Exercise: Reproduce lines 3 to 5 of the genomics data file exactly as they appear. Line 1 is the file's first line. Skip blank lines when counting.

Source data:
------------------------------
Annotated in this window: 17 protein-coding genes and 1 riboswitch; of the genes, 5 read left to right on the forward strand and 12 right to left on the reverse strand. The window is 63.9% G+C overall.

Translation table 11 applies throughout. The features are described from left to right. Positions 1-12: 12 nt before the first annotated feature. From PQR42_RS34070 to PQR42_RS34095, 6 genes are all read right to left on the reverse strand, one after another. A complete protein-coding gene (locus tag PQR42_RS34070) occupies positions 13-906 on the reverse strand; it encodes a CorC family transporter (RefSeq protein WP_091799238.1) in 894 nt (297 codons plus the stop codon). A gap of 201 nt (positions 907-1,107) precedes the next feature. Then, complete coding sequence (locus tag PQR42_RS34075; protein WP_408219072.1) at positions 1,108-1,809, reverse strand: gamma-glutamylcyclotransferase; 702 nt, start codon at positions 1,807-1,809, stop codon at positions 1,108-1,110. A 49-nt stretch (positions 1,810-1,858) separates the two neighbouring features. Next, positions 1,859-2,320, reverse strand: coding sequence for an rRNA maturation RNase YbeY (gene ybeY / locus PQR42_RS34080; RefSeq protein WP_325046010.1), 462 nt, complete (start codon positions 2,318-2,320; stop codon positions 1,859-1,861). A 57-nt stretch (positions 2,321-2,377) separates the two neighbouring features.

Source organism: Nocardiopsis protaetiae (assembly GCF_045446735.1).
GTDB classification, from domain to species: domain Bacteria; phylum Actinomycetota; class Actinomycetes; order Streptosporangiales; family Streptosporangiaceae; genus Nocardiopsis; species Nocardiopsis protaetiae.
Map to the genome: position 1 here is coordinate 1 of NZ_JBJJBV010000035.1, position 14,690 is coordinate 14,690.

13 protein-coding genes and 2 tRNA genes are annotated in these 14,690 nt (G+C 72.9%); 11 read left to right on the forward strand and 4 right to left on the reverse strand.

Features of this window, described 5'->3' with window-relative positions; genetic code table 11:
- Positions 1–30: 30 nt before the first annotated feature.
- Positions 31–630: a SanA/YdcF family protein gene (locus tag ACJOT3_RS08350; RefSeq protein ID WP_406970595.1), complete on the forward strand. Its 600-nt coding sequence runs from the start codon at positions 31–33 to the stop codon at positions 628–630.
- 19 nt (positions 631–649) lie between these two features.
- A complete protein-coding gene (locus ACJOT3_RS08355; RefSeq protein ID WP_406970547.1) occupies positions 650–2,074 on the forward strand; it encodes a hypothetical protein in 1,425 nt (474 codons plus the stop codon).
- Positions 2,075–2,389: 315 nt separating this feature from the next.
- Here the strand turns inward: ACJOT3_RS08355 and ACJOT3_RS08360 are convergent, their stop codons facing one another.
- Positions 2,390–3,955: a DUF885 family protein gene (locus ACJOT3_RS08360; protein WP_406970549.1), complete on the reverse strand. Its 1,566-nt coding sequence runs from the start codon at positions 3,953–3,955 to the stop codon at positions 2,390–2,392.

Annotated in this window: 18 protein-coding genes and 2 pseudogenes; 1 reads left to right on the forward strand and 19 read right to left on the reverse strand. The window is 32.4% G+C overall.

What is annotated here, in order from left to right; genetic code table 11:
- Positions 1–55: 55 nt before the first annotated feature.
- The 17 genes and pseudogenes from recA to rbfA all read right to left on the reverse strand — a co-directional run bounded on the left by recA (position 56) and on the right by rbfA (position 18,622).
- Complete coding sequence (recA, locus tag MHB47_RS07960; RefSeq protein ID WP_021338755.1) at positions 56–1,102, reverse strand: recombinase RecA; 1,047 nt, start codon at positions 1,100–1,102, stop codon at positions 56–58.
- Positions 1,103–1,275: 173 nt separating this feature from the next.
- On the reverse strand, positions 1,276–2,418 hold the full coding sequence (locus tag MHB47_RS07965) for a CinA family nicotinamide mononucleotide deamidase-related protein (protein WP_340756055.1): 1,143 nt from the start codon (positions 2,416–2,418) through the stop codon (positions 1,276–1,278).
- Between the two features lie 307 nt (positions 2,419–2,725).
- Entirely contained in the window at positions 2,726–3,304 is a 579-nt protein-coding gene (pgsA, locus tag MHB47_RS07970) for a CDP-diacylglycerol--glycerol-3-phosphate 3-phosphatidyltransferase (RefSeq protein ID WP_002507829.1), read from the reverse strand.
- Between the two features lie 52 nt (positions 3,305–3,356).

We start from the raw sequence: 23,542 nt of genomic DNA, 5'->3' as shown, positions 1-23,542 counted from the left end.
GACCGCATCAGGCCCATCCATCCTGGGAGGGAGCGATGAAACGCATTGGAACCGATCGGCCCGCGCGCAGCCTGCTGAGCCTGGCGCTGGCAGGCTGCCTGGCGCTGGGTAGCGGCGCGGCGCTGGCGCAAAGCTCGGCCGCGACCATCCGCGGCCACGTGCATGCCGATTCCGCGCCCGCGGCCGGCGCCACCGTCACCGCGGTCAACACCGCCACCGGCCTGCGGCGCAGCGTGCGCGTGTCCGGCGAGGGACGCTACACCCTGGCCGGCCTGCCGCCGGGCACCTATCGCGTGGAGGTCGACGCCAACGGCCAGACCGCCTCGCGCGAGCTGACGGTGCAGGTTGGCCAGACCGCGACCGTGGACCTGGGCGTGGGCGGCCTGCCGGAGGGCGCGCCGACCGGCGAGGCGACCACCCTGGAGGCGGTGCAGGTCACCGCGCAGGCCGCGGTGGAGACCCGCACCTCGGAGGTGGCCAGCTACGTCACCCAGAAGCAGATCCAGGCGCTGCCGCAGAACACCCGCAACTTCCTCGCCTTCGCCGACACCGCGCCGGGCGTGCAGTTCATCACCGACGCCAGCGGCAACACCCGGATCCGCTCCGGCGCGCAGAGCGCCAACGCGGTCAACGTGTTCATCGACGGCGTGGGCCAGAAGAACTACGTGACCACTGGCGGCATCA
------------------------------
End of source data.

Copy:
Source organism: Nocardiopsis protaetiae (assembly GCF_045446735.1).
GTDB classification, from domain to species: domain Bacteria; phylum Actinomycetota; class Actinomycetes; order Streptosporangiales; family Streptosporangiaceae; genus Nocardiopsis; species Nocardiopsis protaetiae.
Map to the genome: position 1 here is coordinate 1 of NZ_JBJJBV010000035.1, position 14,690 is coordinate 14,690.